James Joyce by James Joyce
The Dead

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Synopsis

Often cited as the best work of short fiction ever written, "The Dead" is the final short story in the 1914 collection Dubliners by James Joyce. Rightfully considered a short story masterpiece, "The Dead" tells the tale of a man (Gabriel) who, at a party hosted by his aunts in Dublin in the early part of the 20th century, has a moment of self-realization and spiritual awakening when his wife tells him about a relationship she had as a young girl with a youth who loved her passionately. James Joyce's elegant story details the New Year's Eve gathering as so evocative and beautiful that it prompted Gabriel's wife to make a shocking revelation to her husband, closing the story with an emotionally powerful epiphany that is unsurpassed in modern literature. A beautifully written story by a masterful author, the ending paragraphs in "The Dead" are some of the most haunting and lyrical in all of literature.
 

About James Joyce

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James Joyce was born on February 2, 1882, in Dublin, Ireland, into a large Catholic family. Joyce was a very good pupil, studying poetics, languages, and philosophy at Clongowes Wood College, Belvedere College, and the Royal University in Dublin. Joyce taught school in Dalkey, Ireland, before marrying in 1904. Joyce lived in Zurich and Triest, teaching languages at Berlitz schools, and then settled in Paris in 1920 where he figured prominently in the Parisian literary scene, as witnessed by Ernest Hemingway's A Moveable Feast. Joyce's collection of fine short stories, Dubliners, was published in 1914, to critical acclaim. Joyce's major works include A Portrait of the Artist as a Young Man, Ulysses, Finnegans Wake, and Stephen Hero. Ulysses, published in 1922, is considered one of the greatest English novels of the 20th century. The book simply chronicles one day in the fictional life of Leopold Bloom, but it introduces stream of consciousness as a literary method and broaches many subjects controversial to its day. As avant-garde as Ulysses was, Finnegans Wake is even more challenging to the reader as an important modernist work. Joyce died just two years after its publication, in 1941.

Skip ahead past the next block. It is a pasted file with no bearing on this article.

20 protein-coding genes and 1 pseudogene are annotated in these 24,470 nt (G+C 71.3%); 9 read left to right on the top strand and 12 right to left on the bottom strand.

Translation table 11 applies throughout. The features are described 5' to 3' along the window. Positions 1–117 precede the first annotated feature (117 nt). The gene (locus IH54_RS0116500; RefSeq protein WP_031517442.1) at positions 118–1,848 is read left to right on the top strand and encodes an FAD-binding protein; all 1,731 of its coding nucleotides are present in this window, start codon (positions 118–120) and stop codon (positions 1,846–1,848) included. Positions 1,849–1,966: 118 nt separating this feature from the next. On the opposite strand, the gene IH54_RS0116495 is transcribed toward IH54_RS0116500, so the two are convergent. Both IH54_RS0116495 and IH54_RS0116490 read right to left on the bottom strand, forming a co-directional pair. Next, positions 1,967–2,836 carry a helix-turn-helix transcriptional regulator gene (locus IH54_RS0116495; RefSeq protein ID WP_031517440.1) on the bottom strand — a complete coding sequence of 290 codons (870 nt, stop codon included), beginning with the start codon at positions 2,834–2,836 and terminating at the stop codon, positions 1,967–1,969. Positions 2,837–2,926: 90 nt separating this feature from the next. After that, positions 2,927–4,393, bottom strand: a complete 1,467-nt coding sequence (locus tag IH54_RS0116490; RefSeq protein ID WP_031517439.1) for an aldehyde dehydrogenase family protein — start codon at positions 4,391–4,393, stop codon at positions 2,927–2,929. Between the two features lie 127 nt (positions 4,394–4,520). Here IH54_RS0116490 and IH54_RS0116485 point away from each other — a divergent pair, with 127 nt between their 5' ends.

Published May 17, 2011 by Melville House. 54 pages
Genres: Literature & Fiction, Biographies & Memoirs, Education & Reference, Mystery, Thriller & Suspense, Action & Adventure. Fiction

Unrated Critic Reviews for James Joyce

The Guardian

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James Joyce by Ian Pindar 192pp, Haus, £12.99.

Jun 11 2004 | Read Full Review of James Joyce: The Dead

The Guardian

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Book of the Week (Radio 4) is James Joyce: a Biography.

Jun 13 2011 | Read Full Review of James Joyce: The Dead

BC Books

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Others who are sacrificed on the alter of Joyce’s art include his brother Stanislaus, and his children, and although there’s little mention of young Giorgio, Lucia’s madness and Joyce’s influence on it, and the pain of it on him and on his work, are both chronicled.

Jun 01 2012 | Read Full Review of James Joyce: The Dead

BC Books

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Her Joyce isn’t the same Joyce as Ellmann’s Joyce, or Gilbert’s Joyce, or the Joyce presented by Stanislaus, his brother—though O’Brien acknowledges her debt to those biographies.

Jun 01 2012 | Read Full Review of James Joyce: The Dead

Seven Ponds

Death, as a presence, a universal reckoning, and a literary device, is a constant throughout the stories, but most notably and famously in the final story, “The Dead,” a masterpiece of the form and widely considered one of the best short stories ever written.

Nov 23 2012 | Read Full Review of James Joyce: The Dead

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